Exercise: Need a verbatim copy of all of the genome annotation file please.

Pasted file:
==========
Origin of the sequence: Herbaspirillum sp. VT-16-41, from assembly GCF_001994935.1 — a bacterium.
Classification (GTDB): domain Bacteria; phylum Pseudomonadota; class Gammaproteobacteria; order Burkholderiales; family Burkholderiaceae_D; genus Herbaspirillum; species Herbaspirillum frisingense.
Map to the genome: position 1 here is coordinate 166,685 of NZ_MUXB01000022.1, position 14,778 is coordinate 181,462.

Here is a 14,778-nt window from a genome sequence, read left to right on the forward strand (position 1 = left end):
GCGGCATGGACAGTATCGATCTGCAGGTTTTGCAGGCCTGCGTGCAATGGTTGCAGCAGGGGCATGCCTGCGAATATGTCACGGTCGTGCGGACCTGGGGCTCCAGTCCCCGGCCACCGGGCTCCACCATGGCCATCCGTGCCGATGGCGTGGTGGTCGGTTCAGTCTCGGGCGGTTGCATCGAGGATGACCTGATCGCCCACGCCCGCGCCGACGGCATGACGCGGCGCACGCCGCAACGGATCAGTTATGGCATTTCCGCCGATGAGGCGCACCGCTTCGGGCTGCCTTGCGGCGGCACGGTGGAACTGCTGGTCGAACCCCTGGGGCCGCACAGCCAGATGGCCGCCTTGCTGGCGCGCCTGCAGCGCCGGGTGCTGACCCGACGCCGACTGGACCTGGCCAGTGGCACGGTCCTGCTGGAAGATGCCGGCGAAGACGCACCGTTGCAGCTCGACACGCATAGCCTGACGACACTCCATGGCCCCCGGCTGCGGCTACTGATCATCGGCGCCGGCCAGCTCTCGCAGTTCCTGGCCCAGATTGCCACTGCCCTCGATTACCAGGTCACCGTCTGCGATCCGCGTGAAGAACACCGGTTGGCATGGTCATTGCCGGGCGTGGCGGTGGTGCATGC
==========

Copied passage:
Origin of the sequence: Herbaspirillum sp. VT-16-41, from assembly GCF_001994935.1 — a bacterium.
Classification (GTDB): domain Bacteria; phylum Pseudomonadota; class Gammaproteobacteria; order Burkholderiales; family Burkholderiaceae_D; genus Herbaspirillum; species Herbaspirillum frisingense.
Map to the genome: position 1 here is coordinate 166,685 of NZ_MUXB01000022.1, position 14,778 is coordinate 181,462.

Here is a 14,778-nt window from a genome sequence, read left to right on the forward strand (position 1 = left end):
GCGGCATGGACAGTATCGATCTGCAGGTTTTGCAGGCCTGCGTGCAATGGTTGCAGCAGGGGCATGCCTGCGAATATGTCACGGTCGTGCGGACCTGGGGCTCCAGTCCCCGGCCACCGGGCTCCACCATGGCCATCCGTGCCGATGGCGTGGTGGTCGGTTCAGTCTCGGGCGGTTGCATCGAGGATGACCTGATCGCCCACGCCCGCGCCGACGGCATGACGCGGCGCACGCCGCAACGGATCAGTTATGGCATTTCCGCCGATGAGGCGCACCGCTTCGGGCTGCCTTGCGGCGGCACGGTGGAACTGCTGGTCGAACCCCTGGGGCCGCACAGCCAGATGGCCGCCTTGCTGGCGCGCCTGCAGCGCCGGGTGCTGACCCGACGCCGACTGGACCTGGCCAGTGGCACGGTCCTGCTGGAAGATGCCGGCGAAGACGCACCGTTGCAGCTCGACACGCATAGCCTGACGACACTCCATGGCCCCCGGCTGCGGCTACTGATCATCGGCGCCGGCCAGCTCTCGCAGTTCCTGGCCCAGATTGCCACTGCCCTCGATTACCAGGTCACCGTCTGCGATCCGCGTGAAGAACACCGGTTGGCATGGTCATTGCCGGGCGTGGCGGTGGTGCATGC